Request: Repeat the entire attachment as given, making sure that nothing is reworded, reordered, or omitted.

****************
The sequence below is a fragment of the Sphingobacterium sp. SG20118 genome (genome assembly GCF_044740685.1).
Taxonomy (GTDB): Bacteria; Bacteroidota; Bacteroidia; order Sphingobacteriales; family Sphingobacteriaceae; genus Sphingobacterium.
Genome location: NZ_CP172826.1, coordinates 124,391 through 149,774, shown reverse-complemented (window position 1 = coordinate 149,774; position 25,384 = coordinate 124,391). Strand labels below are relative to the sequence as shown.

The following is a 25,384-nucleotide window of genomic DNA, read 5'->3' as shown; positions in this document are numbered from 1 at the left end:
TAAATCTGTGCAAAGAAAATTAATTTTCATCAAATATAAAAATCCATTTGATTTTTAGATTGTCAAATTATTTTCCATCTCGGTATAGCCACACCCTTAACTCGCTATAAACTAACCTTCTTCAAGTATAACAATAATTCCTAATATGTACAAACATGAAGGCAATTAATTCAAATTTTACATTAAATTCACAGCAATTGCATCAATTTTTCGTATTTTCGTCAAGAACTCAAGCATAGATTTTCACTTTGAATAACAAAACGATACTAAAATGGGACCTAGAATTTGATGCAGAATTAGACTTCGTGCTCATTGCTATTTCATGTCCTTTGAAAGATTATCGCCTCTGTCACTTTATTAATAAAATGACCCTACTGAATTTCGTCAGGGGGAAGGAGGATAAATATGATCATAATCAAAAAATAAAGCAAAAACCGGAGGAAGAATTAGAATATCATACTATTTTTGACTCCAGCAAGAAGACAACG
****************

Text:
The sequence below is a fragment of the Sphingobacterium sp. SG20118 genome (genome assembly GCF_044740685.1).
Taxonomy (GTDB): Bacteria; Bacteroidota; Bacteroidia; order Sphingobacteriales; family Sphingobacteriaceae; genus Sphingobacterium.
Genome location: NZ_CP172826.1, coordinates 124,391 through 149,774, shown reverse-complemented (window position 1 = coordinate 149,774; position 25,384 = coordinate 124,391). Strand labels below are relative to the sequence as shown.

The following is a 25,384-nucleotide window of genomic DNA, read 5'->3' as shown; positions in this document are numbered from 1 at the left end:
TAAATCTGTGCAAAGAAAATTAATTTTCATCAAATATAAAAATCCATTTGATTTTTAGATTGTCAAATTATTTTCCATCTCGGTATAGCCACACCCTTAACTCGCTATAAACTAACCTTCTTCAAGTATAACAATAATTCCTAATATGTACAAACATGAAGGCAATTAATTCAAATTTTACATTAAATTCACAGCAATTGCATCAATTTTTCGTATTTTCGTCAAGAACTCAAGCATAGATTTTCACTTTGAATAACAAAACGATACTAAAATGGGACCTAGAATTTGATGCAGAATTAGACTTCGTGCTCATTGCTATTTCATGTCCTTTGAAAGATTATCGCCTCTGTCACTTTATTAATAAAATGACCCTACTGAATTTCGTCAGGGGGAAGGAGGATAAATATGATCATAATCAAAAAATAAAGCAAAAACCGGAGGAAGAATTAGAATATCATACTATTTTTGACTCCAGCAAGAAGACAACG